For most of my life I’ve claimed I’m not someone who gets bored. I have too many interests to ever be bored in the usual sense, and there is always new territory to explore. I love trying new restaurants, new authors, and new TV shows.
The Yin to that Yang are the beloved favorites I visit again and again. There are eateries I frequent and authors I re-read. In part because there are menus to explore (and which change) and words and ideas that take repetition to fully understand and appreciate.
But I tend not to re-watch TV shows except in some special cases.
Time for another round of notes — bits and pieces too small for a post and which, for whatever reason, don’t seem likely to ever grow into a post (or even a Brain Bubblecon carne). Best of all, from the perspective of many readers, not one single shred of math or contentious ideas!
These notes posts generally have an undercurrent of “spring cleaning” — the whole idea is to help reduce my ever-growing pile of scraps of paper with half-baked ideas. Actual spring cleaning is upon us, so I’m even more vested in seeing how much I can clear away. I even have some notes devoted to the very idea itself.
If you know me at all, you know I was already a science fiction fan when Star Trek began. (It’s a rare occasion I get in on the ground floor of something.) I adored Kirk and crew. It took some episodes, but I came to love Picard and crew even more. The Trek story still unfolds, but I left that fold around the fifty-year mark. (Or rather, Trek left me.)
More recently (the rebooted) Doctor Who became my favorite SF TV series, but it’s starting to look like it won’t have the staying power that Trek did. I haven’t been as engaged the last many seasons, and the shift to the 13th Doctor hasn’t worked for me.
Currently I’d have to say my favorite SF TV series is The Expanse.
As I recall, I discovered Perry Mason, somewhere in the early-to-mid 1960s, when I was in grade school. I don’t recall if I first found the Erle Stanley Gardner books or the TV show starring Raymond Burr. I am sure one followed the other very quickly (probably why I don’t remember which was first). Either way, it started a love affair with courtroom drama that exists still today.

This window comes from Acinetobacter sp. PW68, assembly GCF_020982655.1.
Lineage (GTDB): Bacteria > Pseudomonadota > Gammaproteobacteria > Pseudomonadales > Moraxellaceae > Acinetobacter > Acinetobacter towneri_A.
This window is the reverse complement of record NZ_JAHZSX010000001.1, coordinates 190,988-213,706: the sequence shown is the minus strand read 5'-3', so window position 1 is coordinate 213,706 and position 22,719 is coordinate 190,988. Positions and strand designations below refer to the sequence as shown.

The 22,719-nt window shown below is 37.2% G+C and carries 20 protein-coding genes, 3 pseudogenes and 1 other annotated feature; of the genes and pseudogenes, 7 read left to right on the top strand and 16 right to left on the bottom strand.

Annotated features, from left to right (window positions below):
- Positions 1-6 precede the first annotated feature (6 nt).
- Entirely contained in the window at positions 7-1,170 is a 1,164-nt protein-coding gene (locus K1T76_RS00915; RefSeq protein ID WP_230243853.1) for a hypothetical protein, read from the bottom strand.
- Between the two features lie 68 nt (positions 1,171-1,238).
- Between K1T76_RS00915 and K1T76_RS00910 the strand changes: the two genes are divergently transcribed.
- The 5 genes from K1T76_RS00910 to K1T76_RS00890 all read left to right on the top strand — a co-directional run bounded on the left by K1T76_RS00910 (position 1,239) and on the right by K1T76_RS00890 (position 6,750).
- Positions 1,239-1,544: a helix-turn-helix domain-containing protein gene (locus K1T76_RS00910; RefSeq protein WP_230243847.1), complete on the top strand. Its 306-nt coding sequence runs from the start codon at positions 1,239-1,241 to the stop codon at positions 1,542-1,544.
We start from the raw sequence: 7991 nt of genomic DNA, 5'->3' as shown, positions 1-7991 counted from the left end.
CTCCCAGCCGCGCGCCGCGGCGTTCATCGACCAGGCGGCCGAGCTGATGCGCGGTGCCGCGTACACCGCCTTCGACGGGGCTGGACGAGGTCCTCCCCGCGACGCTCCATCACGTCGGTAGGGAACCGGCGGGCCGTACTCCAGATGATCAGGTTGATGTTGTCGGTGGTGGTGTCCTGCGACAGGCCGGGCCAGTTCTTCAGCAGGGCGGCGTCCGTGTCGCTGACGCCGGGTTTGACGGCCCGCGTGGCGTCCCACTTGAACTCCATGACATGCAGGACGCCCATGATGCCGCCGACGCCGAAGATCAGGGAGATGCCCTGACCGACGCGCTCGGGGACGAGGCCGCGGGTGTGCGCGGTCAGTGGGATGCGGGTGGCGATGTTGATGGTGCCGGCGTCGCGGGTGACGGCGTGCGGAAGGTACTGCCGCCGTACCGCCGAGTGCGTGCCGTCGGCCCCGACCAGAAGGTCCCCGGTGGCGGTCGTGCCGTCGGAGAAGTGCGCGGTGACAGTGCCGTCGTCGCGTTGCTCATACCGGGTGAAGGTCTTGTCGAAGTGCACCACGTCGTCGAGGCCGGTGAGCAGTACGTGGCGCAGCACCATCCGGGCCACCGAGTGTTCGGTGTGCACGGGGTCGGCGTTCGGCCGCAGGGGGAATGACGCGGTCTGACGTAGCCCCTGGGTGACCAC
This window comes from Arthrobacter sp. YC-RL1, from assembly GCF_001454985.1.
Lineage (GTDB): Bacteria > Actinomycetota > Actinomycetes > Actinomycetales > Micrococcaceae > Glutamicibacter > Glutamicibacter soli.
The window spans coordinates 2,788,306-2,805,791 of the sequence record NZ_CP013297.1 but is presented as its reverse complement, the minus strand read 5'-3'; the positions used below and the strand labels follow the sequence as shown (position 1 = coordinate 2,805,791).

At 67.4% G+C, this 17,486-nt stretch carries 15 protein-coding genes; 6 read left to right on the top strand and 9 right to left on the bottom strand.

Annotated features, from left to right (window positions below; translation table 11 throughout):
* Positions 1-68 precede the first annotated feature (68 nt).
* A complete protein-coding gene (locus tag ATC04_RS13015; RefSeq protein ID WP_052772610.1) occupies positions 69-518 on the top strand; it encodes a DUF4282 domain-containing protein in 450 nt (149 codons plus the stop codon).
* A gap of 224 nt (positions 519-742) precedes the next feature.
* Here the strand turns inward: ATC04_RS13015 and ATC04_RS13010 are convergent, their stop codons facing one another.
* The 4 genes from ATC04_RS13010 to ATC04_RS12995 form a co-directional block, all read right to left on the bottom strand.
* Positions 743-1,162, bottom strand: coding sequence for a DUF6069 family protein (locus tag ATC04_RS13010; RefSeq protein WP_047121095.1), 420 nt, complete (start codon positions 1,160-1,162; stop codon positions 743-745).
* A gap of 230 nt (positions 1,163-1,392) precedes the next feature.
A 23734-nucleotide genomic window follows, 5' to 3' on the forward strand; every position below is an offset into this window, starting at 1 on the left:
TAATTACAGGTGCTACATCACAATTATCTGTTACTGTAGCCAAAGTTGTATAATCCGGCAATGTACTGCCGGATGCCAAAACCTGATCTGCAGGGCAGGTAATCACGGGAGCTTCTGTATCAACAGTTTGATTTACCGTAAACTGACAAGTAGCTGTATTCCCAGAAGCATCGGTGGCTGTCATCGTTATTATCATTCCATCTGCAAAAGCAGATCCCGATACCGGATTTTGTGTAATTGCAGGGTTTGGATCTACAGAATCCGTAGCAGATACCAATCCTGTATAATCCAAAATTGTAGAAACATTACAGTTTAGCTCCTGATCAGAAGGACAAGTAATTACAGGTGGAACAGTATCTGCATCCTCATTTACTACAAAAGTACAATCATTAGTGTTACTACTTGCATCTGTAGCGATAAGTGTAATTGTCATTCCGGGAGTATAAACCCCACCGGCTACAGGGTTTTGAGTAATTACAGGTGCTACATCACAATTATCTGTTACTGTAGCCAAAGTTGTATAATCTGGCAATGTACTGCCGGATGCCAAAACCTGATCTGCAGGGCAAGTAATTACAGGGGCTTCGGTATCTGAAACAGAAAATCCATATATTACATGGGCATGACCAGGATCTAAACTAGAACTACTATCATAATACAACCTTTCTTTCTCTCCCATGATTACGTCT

The most recent courtroom drama I’m aware of is The Good Wife (2009–2016), and I just finished re-watching that series on Hulu. There is a spin-off, The Good Fight, done by the same producers, and which has some of the supporting actors, but which is part of CBS’s streaming service, so it’s not really on my menu.
I don’t know that synchronicity plays any greater role in my life than it does for anyone else. I seem to notice it fairly often, and I love when it happens. It’s generally an illusion; coincidences occur all the time. Sometimes they stand out in a way seems like evidence of greater import or design.
But that is usually a matter of selection bias. Coincidence that impresses us is memorable. Cops, as well as doctors and nurses who work ER shifts, often think the full moon brings out the crazies, but the data doesn’t really support that.
Submitted for your consideration: the case of one man, by the name of Bill, who has accepted a role on a new TV show little knowing he is about to become extremely famous. He is about to step onto the path of becoming a cultural icon; he stands unknowing at the beginning of something that will endure and be loved for (at least) 47 years.
Join me on a journey through a dimension of space and time, of light and shadow, of science and superstition. Let us descend to the pit of man’s fears and ascend to the summit of his knowledge. This is the dimension of imagination.
Up ahead, the signpost — Your next stop: The Star Trek Zone!